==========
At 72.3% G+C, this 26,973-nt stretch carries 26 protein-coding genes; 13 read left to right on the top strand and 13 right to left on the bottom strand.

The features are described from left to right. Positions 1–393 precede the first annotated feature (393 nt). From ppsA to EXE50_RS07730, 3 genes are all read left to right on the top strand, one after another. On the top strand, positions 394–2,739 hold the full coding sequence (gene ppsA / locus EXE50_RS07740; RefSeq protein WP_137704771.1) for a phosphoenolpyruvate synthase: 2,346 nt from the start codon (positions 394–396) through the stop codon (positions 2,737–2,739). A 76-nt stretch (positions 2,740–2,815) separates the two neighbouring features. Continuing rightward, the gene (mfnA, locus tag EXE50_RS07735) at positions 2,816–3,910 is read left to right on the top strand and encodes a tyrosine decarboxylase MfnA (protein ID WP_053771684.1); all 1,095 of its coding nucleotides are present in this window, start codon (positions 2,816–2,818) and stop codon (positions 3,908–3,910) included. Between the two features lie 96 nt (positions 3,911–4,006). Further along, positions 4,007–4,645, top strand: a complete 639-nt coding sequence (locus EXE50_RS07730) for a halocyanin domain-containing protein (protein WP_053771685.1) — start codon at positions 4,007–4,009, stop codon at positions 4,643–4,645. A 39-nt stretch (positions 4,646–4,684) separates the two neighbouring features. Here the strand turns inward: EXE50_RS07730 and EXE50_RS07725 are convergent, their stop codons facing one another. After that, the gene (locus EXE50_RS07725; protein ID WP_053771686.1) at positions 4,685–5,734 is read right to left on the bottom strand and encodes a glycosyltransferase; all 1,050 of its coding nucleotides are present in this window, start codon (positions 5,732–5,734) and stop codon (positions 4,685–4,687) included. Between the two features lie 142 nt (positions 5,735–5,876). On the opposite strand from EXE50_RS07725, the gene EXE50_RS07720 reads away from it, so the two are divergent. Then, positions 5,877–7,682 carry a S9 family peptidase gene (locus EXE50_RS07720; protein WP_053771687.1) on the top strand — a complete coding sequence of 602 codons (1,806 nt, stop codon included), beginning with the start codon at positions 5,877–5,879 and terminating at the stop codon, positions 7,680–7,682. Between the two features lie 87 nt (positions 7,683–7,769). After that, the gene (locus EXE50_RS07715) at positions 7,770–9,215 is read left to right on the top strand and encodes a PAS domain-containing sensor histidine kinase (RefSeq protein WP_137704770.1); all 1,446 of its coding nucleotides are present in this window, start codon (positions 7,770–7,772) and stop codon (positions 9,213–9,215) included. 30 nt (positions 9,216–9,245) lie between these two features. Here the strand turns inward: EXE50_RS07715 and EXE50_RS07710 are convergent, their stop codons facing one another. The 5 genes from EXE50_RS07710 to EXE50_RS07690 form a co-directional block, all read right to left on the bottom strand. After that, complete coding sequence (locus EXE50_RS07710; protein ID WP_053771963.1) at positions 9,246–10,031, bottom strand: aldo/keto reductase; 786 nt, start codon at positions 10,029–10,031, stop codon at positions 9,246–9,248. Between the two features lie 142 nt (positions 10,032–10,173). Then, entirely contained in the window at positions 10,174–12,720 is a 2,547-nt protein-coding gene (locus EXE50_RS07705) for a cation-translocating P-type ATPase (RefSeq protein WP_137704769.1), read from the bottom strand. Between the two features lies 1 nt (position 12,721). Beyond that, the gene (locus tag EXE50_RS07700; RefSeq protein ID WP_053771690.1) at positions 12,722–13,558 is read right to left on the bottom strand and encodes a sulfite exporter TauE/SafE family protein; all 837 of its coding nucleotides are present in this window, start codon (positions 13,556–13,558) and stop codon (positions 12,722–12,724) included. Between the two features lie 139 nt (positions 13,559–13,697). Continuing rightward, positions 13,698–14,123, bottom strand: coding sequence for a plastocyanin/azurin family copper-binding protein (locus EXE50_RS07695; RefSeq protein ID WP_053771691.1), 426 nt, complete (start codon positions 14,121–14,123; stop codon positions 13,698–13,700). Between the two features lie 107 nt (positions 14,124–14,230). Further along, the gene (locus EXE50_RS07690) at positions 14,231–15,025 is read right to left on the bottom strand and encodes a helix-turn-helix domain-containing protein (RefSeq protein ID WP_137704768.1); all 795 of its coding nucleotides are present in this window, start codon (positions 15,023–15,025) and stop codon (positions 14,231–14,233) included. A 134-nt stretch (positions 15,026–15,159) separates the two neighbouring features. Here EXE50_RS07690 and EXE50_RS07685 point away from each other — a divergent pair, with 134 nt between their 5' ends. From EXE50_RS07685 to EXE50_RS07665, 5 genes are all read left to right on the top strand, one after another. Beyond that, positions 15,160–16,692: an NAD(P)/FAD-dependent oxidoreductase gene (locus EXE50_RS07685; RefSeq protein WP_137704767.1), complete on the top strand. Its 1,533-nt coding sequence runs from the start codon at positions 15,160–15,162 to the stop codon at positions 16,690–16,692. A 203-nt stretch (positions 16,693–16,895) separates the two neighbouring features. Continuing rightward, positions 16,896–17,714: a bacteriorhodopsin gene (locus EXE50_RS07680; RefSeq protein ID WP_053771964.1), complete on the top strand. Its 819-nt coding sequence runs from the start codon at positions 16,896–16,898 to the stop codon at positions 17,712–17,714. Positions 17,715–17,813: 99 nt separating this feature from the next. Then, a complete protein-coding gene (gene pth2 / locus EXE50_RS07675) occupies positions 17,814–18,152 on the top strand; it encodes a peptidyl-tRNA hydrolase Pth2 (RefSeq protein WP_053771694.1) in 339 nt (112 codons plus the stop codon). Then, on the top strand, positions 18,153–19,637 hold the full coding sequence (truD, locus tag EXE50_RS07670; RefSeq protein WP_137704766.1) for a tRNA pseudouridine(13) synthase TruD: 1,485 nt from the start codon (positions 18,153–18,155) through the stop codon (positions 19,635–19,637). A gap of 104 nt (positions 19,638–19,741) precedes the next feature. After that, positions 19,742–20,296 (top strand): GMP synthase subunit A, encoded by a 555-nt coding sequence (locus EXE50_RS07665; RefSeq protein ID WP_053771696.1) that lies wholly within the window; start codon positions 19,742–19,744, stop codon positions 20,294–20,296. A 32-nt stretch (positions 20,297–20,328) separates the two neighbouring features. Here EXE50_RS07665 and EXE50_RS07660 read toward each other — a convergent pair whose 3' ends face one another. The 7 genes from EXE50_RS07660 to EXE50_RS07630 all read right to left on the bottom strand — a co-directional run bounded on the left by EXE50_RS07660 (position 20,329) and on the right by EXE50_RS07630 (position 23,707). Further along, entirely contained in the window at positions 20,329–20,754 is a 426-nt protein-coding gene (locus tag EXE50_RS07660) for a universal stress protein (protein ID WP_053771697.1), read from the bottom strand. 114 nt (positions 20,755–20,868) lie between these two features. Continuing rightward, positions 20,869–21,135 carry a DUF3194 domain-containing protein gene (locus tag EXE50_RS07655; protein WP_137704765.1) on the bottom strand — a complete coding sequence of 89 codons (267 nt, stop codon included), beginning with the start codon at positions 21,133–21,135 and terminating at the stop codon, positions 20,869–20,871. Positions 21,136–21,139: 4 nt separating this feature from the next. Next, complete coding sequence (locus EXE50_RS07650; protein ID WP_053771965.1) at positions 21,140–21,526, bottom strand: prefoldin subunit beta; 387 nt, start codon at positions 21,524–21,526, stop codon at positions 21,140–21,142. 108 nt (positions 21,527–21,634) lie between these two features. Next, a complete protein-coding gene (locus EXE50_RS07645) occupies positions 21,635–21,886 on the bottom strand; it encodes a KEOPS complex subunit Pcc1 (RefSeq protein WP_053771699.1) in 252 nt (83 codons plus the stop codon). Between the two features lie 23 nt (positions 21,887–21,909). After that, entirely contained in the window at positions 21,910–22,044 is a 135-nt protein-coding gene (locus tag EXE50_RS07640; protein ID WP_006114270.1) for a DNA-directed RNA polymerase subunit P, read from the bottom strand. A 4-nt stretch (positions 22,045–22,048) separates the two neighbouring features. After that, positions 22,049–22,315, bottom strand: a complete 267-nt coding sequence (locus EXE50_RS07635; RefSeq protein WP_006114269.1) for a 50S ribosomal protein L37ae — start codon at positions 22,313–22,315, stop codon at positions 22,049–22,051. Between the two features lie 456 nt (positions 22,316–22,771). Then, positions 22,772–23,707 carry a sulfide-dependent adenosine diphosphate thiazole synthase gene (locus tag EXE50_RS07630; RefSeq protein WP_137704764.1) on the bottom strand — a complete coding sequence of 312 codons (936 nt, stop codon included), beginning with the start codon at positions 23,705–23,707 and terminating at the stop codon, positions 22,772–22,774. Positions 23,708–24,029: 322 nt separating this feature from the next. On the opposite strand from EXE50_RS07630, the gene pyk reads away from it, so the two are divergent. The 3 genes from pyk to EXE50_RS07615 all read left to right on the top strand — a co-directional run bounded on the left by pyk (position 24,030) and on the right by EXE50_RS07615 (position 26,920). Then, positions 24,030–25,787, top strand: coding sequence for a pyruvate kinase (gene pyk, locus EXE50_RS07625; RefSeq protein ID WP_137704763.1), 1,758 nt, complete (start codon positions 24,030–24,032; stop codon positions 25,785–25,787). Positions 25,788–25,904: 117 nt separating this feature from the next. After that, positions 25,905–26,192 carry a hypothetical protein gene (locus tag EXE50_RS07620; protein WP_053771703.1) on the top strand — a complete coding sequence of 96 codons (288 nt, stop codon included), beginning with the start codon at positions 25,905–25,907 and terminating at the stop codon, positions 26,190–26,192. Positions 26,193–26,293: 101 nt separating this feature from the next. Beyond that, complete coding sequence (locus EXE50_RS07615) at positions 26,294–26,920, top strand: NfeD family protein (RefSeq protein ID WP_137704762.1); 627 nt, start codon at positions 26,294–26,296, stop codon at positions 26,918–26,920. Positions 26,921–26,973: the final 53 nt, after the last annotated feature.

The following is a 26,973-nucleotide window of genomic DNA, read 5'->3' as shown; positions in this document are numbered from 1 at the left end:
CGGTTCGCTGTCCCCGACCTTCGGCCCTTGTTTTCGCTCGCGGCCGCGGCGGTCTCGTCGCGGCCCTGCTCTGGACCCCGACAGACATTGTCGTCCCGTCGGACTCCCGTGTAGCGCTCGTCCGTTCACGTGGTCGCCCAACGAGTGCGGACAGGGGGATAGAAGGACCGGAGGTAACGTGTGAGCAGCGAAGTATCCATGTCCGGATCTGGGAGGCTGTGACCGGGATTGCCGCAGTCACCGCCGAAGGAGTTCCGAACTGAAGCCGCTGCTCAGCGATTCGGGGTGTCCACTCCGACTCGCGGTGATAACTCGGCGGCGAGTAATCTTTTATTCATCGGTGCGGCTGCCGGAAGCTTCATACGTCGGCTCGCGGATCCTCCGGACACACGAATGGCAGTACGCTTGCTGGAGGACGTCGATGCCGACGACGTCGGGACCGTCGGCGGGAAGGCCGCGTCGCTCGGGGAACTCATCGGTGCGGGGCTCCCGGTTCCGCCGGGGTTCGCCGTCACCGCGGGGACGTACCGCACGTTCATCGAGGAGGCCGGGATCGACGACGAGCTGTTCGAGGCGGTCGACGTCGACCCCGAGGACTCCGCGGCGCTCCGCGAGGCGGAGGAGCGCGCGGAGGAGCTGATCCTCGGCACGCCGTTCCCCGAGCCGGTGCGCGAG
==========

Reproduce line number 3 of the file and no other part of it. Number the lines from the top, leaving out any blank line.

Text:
The following is a 26,973-nucleotide window of genomic DNA, read 5'->3' as shown; positions in this document are numbered from 1 at the left end: